Decades of unequal treatment and poorer health outcomes threaten to undermine the black community during the current coronavirus pandemic.
By Joseph P. Williams, Senior Editor
AFTER TESTING POSITIVE for COVID-19, superstar actor Idris Elba, who’s built a career playing tough, streetwise characters like Baltimore gangster Stringer Bell, went online to set the record straight: Your skin color, he warned, won’t protect you from the coronavirus.
“Black people, please, please, please understand that coronavirus, you can get it,” Elba said, trying to quash a rumor swirling through cyberspace. “There are so many stupid, ridiculous conspiracy theories about black people not being able to get it. That’s dumb, stupid. All right? That is the quickest way to get more black people killed.”
Some U.S. physicians and researchers who study the intersection of race and health are joining Elba in sounding the alarm: The highly contagious and potentially deadly virus sweeping across the country is going to hit hard in the black community. And the reasons will reach beyond dangerous rumor-mongering and racially based misinformation.
The documented health disparities between racial groups in the U.S. – including higher rates of chronic diseases and lower access to health care among blacks compared with whites – make some African Americans more vulnerable to COVID-19, experts warn.
At the same time, more insidious problems, such as hidden biases white doctors have toward black patients, and black Americans’ historical mistrust of the medical system, could exacerbate an already bad situation, accelerating transmission of the virus in struggling communities.
“I expect the COVID-19 pandemic to impact African Americans to a greater extent than other more socially advantaged groups,” says Dr. Lisa Cooper, an internist and social epidemiologist with the Johns Hopkins Bloomberg School of Public Health. “This is because as a group, African Americans in the U.S. have higher rates of poverty, housing and food insecurity, unemployment or underemployment, and chronic medical conditions, and disabilities.”
Meanwhile, as cases in the U.S. continue to mount – surpassing 55,000 and topping 800 deaths as of Wednesday, according to a Johns Hopkins University COVID-19 tracker – some doctors are calling on the Centers for Disease Control and Prevention and the World Health Organization to release data that could indicate whether the nationwide shortage of coronavirus tests is leaving black communities further behind. Current CDC testing data does not include a demographic breakdown.
In the U.S., “there are great discrepancies in not only the diagnosis but the treatment that African Americans and other minorities are afforded,” Dr. Ebony Hilton, an associate professor of anesthesiology and critical care medicine at the University of Virginia, told Buzzfeed News. “So I want to make sure that in this pandemic, that black and brown people are treated in the same way and that these tests are made available in the same pattern as for white people.”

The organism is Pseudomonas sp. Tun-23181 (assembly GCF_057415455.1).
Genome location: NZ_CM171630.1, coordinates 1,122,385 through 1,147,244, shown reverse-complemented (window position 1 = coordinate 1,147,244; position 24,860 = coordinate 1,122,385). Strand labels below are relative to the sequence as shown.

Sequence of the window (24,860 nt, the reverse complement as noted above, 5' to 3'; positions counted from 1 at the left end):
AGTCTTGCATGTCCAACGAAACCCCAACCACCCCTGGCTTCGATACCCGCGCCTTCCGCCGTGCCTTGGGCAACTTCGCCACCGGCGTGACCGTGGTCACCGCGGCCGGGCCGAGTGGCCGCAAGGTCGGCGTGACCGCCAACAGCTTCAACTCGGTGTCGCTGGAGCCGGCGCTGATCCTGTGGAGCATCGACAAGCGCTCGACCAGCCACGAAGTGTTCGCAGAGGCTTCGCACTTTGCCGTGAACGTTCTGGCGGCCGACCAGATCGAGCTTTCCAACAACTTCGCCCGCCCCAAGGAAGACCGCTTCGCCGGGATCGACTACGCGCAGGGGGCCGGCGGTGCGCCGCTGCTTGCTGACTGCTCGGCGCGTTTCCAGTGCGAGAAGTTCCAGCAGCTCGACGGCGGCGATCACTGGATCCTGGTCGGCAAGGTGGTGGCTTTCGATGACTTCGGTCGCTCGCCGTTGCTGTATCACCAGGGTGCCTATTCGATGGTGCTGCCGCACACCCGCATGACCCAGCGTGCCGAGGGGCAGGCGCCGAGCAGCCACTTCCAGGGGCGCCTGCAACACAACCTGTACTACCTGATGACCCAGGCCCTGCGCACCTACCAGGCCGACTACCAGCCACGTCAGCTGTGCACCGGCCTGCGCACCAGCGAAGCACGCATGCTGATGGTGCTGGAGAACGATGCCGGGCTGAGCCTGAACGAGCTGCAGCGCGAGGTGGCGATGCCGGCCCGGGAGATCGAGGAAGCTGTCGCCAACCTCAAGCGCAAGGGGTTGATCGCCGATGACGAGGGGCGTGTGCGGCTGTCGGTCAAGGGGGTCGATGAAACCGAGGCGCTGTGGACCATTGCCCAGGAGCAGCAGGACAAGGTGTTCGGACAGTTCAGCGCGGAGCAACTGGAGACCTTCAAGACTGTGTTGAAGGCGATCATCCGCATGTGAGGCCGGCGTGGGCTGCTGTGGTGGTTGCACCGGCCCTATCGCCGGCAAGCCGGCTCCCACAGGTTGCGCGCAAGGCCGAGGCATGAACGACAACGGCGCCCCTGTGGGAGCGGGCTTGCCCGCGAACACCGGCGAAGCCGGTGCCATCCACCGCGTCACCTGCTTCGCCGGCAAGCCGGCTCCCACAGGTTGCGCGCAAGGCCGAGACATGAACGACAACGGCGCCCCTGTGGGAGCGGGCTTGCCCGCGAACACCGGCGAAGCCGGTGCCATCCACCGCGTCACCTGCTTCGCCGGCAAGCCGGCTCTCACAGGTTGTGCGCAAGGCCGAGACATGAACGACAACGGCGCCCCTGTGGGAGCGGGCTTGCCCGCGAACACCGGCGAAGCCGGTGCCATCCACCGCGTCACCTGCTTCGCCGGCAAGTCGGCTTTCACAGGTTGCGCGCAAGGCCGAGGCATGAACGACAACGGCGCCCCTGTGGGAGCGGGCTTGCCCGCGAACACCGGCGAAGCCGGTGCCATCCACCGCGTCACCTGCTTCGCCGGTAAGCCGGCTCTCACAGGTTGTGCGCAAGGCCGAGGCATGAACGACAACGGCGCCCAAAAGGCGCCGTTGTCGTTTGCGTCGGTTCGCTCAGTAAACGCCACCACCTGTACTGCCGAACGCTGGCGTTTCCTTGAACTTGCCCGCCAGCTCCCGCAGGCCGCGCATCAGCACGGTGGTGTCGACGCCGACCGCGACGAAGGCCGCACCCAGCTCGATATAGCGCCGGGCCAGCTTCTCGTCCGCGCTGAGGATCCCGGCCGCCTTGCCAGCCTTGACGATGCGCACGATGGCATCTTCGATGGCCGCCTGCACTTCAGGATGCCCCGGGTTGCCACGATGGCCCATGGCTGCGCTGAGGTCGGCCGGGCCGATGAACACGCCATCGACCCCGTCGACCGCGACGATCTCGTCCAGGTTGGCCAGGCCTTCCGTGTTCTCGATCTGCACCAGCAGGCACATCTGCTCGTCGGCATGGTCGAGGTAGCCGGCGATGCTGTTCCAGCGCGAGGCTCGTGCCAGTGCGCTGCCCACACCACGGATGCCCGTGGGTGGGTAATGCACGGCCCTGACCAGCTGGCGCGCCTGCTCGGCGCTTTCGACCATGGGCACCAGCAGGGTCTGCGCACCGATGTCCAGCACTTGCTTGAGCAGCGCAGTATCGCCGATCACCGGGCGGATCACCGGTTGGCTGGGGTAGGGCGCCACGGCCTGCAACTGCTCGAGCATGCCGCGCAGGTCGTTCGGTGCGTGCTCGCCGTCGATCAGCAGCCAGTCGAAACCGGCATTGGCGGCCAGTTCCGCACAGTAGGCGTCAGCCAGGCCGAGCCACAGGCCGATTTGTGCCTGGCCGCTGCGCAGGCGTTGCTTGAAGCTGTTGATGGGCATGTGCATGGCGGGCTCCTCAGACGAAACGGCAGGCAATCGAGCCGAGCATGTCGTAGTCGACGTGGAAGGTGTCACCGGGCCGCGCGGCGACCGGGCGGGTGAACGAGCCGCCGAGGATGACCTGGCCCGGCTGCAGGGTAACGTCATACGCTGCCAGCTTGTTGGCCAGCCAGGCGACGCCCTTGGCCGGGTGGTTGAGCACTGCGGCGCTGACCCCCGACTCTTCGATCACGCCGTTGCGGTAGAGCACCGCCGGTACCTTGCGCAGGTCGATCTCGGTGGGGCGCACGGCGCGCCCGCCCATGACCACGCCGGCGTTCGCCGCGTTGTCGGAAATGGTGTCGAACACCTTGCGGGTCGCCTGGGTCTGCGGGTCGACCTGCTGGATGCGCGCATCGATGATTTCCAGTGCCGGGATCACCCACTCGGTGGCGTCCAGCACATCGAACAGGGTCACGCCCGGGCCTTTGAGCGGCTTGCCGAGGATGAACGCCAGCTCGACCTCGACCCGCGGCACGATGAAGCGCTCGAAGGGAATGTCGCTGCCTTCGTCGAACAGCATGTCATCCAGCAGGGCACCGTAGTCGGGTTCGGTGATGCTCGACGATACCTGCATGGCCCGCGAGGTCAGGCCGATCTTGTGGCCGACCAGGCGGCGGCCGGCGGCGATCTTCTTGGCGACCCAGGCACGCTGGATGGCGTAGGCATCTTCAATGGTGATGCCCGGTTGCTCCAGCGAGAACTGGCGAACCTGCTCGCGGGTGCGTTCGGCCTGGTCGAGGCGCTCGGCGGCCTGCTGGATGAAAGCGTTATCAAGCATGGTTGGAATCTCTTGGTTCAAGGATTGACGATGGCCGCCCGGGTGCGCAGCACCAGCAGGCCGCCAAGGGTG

The concern that black communities presently hampered by health inequities could be devastated by the coronavirus is rooted in decades of research as well as the nation’s checkered racial history.
African Americans “also have less access to health insurance and paid sick leave, and poorer access to quality health care,” Cooper notes. Research indicates African Americans are more likely than whites to rely on hospital emergency rooms for primary care – departments that soon may be overwhelmed with anticipated surges of COVID-19 patients.
What’s more, because many black Americans hold hourly, low-wage jobs, “fear of lost wages or loss of employment may lead African Americans and other vulnerable Americans to try to work when they are ill, contributing to further spread of the disease within their communities,” Cooper says.
Melody Goodman, associate dean for research at the New York University School of Global Public Health, says the potential impact will go beyond sick leave and time off.
“It is projected that post-coronavirus unemployment rates may hit 20%. Which groups are most likely to lose their jobs?” says Goodman, who also teaches biostatistics at NYU.
The country, she says, also “still has a high degree of residential segregation by race, ethnicity and socioeconomic status. That means many African Americans live in communities with subpar social determinants of health, including struggling education systems, scarce access to healthy food and a dearth of places to safely get outside and exercise or enjoy nature.